I’m trying to create a prediction model using regression. This is the diagnostic plot for the model that I get from using lm() in R:

What I read from the Q-Q plot is that the residuals have a heavy-tailed distribution, and the Residuals vs Fitted plot seems to suggest that the variance of the residuals is not constant. I can tame the heavy tails of the residuals by using a robust model:

`fitRobust = rlm(formula, method = "MM", data = myData)`

But that’s where things come to a stop. The robust model weighs several points 0. After I remove those points, this is how the residuals and the fitted values of the robust model look like:

The heteroscedasticity seems to be still there. Using

`logtrans(model, alpha)`

from the MASS package, I tried to find an \alpha such that

`rlm(formula, method = "MM")`

with formula being \log(Y + \alpha) \sim X_1+\cdots+X_n has residuals with constant variance. Once I find the \alpha, the resulting robust model obtained for the above formula has the following Residuals vs Fitted plot:

It looks to me as if the residuals still do not have constant variance. I’ve tried other transformations of response (including Box-Cox), but they don’t seem like an improvement either. I am not even sure that the second stage of what I’m doing (i.e. finding a transformation of the response in a robust model) is supported by any theory. I’d very much appreciate any comments, thoughts, or suggestions.

**Answer**

Heteroscedasticity and leptokurtosis are easily conflated in data analysis. Take a data model which generates an error term as Cauchy. This meets the criteria for homoscedasticty. The Cauchy distribution has infinite variance. A Cauchy error is a simulator’s way of including an outlier-sampling process.

With these heavy tailed errors, even when you fit the correct mean model, the outlier leads to a large residual. A test of heteroscedasticity has greatly inflated type I error under this model. A Cauchy distribution also has a scale parameter. Generating error terms with a linear increase in scale produces heteroscedastic data, but the power to detect such effects is practically null so the type II error is inflated as well.

Let me suggest then, the proper data analytic approach isn’t to become mired in tests. Statistical tests are primarily misleading. No where is this more obvious than tests intended to verify secondary modeling assumptions. They are no substitution for common sense.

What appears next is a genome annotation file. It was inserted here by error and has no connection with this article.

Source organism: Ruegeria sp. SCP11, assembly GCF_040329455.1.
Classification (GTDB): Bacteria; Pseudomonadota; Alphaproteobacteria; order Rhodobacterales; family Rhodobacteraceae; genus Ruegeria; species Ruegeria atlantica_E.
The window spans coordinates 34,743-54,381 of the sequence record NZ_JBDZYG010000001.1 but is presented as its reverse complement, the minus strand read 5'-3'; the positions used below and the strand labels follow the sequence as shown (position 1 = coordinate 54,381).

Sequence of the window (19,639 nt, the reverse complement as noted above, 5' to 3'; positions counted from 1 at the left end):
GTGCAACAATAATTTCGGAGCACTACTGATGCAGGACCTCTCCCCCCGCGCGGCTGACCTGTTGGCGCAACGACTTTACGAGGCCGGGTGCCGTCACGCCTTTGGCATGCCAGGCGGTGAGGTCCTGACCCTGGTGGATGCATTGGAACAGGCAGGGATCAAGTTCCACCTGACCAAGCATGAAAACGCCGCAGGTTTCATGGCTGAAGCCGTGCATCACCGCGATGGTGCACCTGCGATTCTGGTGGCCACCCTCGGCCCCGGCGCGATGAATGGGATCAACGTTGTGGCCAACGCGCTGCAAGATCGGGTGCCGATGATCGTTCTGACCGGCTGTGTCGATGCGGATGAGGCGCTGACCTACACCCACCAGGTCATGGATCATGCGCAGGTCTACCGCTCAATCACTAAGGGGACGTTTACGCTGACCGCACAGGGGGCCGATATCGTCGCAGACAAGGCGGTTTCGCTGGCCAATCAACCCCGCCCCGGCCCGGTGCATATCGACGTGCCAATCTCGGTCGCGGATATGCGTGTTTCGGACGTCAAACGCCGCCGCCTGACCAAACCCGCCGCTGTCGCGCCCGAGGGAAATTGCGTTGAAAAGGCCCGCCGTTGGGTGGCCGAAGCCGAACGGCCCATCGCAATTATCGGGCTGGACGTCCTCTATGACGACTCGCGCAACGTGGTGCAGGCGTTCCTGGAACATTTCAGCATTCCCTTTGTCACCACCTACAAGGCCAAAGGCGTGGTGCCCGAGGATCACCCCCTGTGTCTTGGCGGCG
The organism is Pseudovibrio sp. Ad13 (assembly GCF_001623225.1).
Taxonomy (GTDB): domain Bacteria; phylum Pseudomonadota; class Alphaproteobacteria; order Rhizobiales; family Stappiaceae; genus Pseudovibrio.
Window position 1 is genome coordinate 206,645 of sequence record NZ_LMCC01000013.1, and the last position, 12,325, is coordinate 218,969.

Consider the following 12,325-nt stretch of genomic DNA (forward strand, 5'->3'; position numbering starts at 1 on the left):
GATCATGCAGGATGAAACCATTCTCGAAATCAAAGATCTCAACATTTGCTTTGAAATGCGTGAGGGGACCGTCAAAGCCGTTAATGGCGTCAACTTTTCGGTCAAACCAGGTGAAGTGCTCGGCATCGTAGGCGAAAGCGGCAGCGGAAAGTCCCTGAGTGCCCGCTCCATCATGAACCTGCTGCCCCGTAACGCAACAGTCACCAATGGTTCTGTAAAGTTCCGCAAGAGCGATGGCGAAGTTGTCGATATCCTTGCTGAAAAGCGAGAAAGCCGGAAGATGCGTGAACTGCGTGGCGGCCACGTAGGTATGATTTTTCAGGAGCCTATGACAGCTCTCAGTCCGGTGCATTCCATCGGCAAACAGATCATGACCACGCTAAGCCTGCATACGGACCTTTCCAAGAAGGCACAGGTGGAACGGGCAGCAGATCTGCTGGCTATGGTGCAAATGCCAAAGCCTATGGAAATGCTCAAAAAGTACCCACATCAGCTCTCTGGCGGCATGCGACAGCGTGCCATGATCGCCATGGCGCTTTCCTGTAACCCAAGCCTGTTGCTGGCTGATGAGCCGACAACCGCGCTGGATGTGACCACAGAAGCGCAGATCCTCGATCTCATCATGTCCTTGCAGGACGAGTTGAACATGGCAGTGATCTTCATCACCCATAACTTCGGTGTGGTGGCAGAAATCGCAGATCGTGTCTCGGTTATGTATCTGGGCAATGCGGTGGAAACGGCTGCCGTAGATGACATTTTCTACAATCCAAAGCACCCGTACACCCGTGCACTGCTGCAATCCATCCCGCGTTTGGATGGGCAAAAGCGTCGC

For your data, you can plainly see two large residuals. Their effect on the trend is minimal as few if any residuals are offset in a linear departure from the 0 line in the plot of residuals vs. fitted. That is all you need to know.

What is desired then is a means of estimating a flexible variance model that will allow you to create prediction intervals over a range of fitted responses. Interestingly, this approach is capable of handling most sane forms of both heteroscedasticity and kurtotis. Why not then use a smoothing spline approach to estimating the mean squared error.

Take the following example:

```
set.seed(123)
x <- sort(rexp(100))
y <- rcauchy(100, 10*x)
f <- lm(y ~ x)
abline(f, col='red')
p <- predict(f)
r <- residuals(f)^2
s <- smooth.spline(x=p, y=r)
phi <- p + 1.96*sqrt(s$y)
plo <- p - 1.96*sqrt(s$y)
par(mfrow=c(2,1))
plot(p, r, xlab='Fitted', ylab='Squared-residuals')
lines(s, col='red')
legend('topleft', lty=1, col='red', "predicted variance")
plot(x,y, ylim=range(c(plo, phi), na.rm=T))
abline(f, col='red')
lines(x, plo, col='red', lty=2)
lines(x, phi, col='red', lty=2)
```

Gives the following prediction interval that “widens up” to accommodate the outlier. It is still a consistent estimator of the variance and usefully tells people, “Hey there’s this big, wonky observation around X=4 and we can’t predict values very usefully there.”

**Attribution***Source : Link , Question Author : user765195 , Answer Author : AdamO*